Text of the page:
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The Real Benefits of Iron

The Essential Energy Booster


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  • Thank You for a great article.
  • Another article written so long ago.
  • Informative article and valuable members' comment. TQ.
  • I do love meat but red meat stays with you such a long time.
  • I eat lots of food rich in iron but my Dr says my iron levels are low. Funny he seems concerned but never recommended an iron supplement. Hmmmm.
  • Have taken prescribed supplements for 5 years and my iron levels are spot on. Listen to your docs.
    I have a really hard time getting enough iron, although almost everything I eat contains iron, just not enough. I was feeling really good for a while, but that's gone away, now I'm always tired. I did get blood tests recently and my hemoglobin is low, but my doctor didn't seem concerned.
  • I think a blanket statement that a woman over 50 only needs as much iron as a male is misleading. I am 54 but not menopausal yet so I would think I need more iron than a male.
  • It should be noted that excess iron can be toxic, and even deadly, particularly for people with hemochromatosis - a prevalent genetic condition in which your body does not shed excess iron and stores it within your organs. So rather than assume you need iron, please ensure you are tested first to be on the safe side.
    I have battled iron issues forever - particularly when pregnant. I am a 6-year vegetarian and caved to pressure to eat beef while pregnant. It made me feel terrible after staying away from it for so long, and I had guilt over eating an animal as well. I put my foot down, chose to get iron through non-animal sources thereafter, and I've been fine since. Meat, in my opinion, is the worst way to get nutrients. That is an animal's blood you know - there are more humane ways that won't make your digestive system feel horrible after.
  • About a year after losing 200 lbs , exercising daily, doing 5K, 10K, having all the energy one can want, I started to feel exhausted in a short time. Some days having very little energy. Or one day feeling pretty good, next day wiped out. After many tests, was discovered I was anemic. i was eating lots of protein, but not absorbing iron as I should. I take B-12, iron capsule, and B-12 shots. I eat red meat, mostly liver, has the most iron. Lots of iron rich greens. It's a struggle some days to fight the sever fatigue .
    But there are many reasons one can be tired, . So if you have any of the symptoms listed, don't diagnose yourself. See a doctor, and if you have to a Specialist.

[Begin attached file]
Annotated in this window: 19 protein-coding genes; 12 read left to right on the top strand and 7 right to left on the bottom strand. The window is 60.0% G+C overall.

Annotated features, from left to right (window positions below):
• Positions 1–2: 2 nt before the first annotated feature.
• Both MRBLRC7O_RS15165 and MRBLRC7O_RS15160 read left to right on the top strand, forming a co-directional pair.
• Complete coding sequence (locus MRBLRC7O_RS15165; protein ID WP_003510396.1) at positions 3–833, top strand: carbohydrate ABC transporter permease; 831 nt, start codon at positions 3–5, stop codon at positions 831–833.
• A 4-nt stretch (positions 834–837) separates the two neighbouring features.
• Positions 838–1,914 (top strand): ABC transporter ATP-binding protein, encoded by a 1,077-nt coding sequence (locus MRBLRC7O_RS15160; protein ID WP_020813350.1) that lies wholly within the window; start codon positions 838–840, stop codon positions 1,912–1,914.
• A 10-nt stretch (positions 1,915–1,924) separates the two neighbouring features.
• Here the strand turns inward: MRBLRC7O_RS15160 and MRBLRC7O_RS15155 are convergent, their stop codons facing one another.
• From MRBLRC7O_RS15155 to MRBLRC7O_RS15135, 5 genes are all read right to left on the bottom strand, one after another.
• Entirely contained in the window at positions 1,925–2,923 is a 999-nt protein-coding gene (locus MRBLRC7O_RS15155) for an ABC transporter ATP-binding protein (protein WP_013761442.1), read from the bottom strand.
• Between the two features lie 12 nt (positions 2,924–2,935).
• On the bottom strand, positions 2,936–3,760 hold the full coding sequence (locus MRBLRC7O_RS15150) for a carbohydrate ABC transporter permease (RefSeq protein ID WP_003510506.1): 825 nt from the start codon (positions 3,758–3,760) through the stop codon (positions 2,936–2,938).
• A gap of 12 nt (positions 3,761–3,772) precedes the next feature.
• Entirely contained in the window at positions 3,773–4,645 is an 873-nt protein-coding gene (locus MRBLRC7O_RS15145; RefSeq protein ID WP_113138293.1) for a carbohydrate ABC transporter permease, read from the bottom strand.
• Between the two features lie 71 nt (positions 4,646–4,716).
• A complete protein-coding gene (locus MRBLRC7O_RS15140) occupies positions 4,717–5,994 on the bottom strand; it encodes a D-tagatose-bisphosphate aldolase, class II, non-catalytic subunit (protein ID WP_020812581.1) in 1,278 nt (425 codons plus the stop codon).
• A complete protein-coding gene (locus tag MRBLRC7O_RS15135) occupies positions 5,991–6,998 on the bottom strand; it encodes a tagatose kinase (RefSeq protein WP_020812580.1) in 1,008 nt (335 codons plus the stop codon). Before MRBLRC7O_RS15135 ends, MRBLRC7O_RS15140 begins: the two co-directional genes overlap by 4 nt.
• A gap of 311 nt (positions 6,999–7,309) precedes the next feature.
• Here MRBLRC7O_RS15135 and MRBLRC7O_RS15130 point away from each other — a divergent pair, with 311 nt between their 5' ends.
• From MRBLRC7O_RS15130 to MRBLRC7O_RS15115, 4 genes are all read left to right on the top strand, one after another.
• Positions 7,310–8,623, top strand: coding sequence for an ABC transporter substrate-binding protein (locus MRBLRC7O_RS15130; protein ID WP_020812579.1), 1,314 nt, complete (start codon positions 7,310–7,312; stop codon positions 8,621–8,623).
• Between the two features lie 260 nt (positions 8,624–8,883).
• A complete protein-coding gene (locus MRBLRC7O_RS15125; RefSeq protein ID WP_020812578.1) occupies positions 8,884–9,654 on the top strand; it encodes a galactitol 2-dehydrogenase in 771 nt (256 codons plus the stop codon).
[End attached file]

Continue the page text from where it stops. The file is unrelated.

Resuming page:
I am in hopes that the prescribed treatments will be enough to get me back on track.
    Not looking forward to this continuing or more complicated treatments .
  • Top sources of iron are green veggies and beef? Lol, looks like I'm golden.

    I don't see why red meat gets such a flak with dieters. Cuts like sirloin are actually pretty lean, and then the fat you're getting is coming from a 100% natural source. My meals can generally be summed up by half chicken or pork in olive oil, and half cheap cuts of steak that don't need any other fats added to it.
  • I rarely eat red meat, am a big fan of legumes, whole grains, dark leafy greens, seafood and some poultry. Because I'm trying to increase both my protein and iron intakes, I did have a small steak last night. I did great on protein, but bombed on iron! It's tricky to balance certain nutritional needs while at the same time staying under my calorie limit. So the quest continues to find the right balance. I might consider a supplement at some point. Was anemic once and borderline 2-3 times, and it's a drag to recover from.
  • Although the picture shows beef I did not get the impression that I have to give up vegetarianism in order to get iron. As for celtchic's comment, ranking foods in order of iron content isn't the whole picture. Meat sources of iron are heme-iron, a more readily-absorbed form of iron. The vegetable sources are non-heme iron, which are less easily absorbed but still healthy. As previous posters wrote, vitamin C can enhance absorption, and other factors can block absorption (phytates like in leafy greens, tannins in tea, and other factors). Iron supplementation should be individualized, like the article says - talk to your doctor before starting supplementation.

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